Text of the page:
So there are these four guys. They’re graphic artists in their late twenties and early thirties, and they talk, extensively, about comic books, every week in one of their basements. What are you imagining? Scrawny dudes with thick plastic black glasses held together by tape? Dungeons and dragons posters? Collector’s item figurines and shiny weaponry replicas? Nerds with high pitched voices, still without facial hair, boasting about their judo skills, with mom coming down every few hours to check in and offer cookies and milk?
It’s not? Well, good. Pete DeLuca would probably like to meet you. It’s in his Greenpoint basement where he, Ramon Chamorro, Steve Deninno, Adam Wiesen, and director and producer Roger Kenny, convene every Saturday to discuss what’s good and bad in comics each week for their video podcast, Pete’s Basement.
And, while there are some figurines and swords down there, and two of them are black belts in karate, they’re anything but your average comic book geeks, whatever that may mean. Instead, they’re gruff, crude, born-and-bred New Yorkers who aren’t afraid to talk shit—on each other, on the creators behind the comics they read, and on those other geeks they run into at comic con.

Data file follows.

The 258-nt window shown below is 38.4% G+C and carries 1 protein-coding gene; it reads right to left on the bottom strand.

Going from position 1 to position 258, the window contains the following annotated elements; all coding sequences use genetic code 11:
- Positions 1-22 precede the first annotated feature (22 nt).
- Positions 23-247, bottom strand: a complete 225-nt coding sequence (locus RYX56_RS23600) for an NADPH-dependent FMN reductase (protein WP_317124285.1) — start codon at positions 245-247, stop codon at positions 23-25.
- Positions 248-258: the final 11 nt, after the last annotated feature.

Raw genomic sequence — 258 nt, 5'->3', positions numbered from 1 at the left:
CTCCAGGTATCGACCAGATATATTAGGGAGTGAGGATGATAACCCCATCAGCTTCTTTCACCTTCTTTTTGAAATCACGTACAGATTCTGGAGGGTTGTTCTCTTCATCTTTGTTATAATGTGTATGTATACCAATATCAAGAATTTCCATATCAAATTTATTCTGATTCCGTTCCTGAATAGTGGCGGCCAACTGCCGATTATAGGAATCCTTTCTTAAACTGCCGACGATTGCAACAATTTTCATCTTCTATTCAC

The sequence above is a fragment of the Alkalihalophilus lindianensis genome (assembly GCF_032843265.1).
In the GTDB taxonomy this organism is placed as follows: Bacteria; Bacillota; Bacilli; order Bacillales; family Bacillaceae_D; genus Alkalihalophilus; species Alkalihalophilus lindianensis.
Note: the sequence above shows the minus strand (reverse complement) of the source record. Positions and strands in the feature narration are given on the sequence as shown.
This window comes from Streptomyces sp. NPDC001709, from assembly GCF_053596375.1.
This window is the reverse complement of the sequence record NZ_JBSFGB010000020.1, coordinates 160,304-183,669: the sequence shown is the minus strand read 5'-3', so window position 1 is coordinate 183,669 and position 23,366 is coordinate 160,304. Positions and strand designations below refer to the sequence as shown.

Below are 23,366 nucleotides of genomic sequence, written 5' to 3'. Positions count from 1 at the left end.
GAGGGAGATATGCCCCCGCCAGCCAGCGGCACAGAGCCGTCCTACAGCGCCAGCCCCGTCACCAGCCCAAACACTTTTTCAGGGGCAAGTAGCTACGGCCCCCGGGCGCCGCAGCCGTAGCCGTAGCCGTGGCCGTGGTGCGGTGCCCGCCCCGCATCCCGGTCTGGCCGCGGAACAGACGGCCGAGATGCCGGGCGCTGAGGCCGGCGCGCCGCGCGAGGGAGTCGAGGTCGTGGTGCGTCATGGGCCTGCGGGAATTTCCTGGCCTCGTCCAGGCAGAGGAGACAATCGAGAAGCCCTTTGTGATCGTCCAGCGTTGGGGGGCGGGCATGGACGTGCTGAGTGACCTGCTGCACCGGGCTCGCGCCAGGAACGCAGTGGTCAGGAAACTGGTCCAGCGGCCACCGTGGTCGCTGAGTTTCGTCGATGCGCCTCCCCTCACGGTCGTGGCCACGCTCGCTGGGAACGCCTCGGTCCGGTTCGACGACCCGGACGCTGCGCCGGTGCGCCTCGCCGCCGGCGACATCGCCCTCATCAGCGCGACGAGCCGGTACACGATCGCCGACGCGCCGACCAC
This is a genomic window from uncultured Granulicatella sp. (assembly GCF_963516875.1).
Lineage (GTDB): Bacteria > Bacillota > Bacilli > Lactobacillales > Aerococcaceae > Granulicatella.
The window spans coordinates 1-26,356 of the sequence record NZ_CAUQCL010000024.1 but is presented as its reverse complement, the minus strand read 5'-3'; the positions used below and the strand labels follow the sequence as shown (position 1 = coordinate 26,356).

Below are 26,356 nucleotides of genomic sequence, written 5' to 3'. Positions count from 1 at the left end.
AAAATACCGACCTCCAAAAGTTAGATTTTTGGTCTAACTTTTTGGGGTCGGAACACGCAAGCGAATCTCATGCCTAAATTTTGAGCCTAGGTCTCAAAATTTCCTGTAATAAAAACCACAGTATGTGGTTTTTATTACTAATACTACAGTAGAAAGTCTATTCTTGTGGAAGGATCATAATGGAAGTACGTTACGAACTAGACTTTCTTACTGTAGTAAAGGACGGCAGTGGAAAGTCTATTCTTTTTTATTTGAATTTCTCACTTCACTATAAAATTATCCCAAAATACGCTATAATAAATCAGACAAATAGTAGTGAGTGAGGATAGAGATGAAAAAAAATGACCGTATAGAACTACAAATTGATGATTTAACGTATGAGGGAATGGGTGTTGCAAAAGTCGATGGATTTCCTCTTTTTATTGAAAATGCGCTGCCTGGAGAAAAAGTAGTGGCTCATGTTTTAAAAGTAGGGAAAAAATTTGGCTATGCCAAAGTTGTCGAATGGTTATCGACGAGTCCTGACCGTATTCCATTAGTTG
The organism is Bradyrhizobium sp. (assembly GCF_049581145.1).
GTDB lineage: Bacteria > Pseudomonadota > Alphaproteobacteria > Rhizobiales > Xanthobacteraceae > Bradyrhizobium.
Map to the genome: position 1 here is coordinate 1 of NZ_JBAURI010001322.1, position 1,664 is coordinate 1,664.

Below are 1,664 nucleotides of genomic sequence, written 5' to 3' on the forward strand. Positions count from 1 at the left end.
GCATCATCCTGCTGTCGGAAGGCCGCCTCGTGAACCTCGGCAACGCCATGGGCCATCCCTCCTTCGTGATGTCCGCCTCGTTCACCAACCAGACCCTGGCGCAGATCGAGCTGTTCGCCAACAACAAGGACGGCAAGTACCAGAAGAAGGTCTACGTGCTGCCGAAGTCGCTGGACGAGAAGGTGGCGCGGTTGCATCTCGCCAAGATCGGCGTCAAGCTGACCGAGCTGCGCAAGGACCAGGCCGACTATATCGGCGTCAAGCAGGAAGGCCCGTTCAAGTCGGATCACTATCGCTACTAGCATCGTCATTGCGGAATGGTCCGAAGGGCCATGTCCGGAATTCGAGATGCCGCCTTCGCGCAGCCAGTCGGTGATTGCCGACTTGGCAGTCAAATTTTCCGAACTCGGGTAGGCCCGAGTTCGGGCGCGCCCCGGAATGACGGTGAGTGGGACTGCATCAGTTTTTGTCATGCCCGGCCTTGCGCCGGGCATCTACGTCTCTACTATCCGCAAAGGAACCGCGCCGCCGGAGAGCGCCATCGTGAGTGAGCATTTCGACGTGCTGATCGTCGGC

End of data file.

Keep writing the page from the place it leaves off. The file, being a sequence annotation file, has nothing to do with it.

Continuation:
“From the very start of this show, we’ve tried very hard to break the stereotype and let the world know that regular people do read comics too. It’s not just for those pimple-faced virgins at the age of twenty-six; it’s also for normal people,” DeLuca said. “The problem with stereotypes is that they’re often true. There are people walking around comic conventions that have scarcely seen a breast in their entire lives. You look at them, and you’re like—why? Help yourself. I want to help you. For us regular guys, they’re giving us a bad name. If you classify us as that kind of geek, we’re just going to kick your ass.”
The show is the brainchild of Kenny, who approached DeLuca with the idea in 2007. They recruited three more of their friends and colleagues for the show, and the first episode aired in January 2008. The basic format of the show involves DeLuca Wiesen, Deninno, and Chamorro sitting around a table in DeLuca’s basement, talking and riffing about the comics that have come out that week. As artists and life-time comic book aficionados, they’re basically experts in the field, but the show is casual and unpretentious—they’re not afraid to use harsh language, rant about what sucks, and give each other a hard time.
“It started because we needed somebody else to talk shop with,” DeLuca explained. “My neighborhood friends are not into comics at all, and I still get viewed as a geek amongst them. It’s really refreshing to have other people to sit and talk with. It’s like being back in high school, when I could do that with everybody all the time. It’s just kind of nice to have other people to geek out with.”
The show is a way to sift through the good and the bad given the huge amount of new content that gets published each week. To give an idea, DeLuca’s personal collection includes about 6,500 books.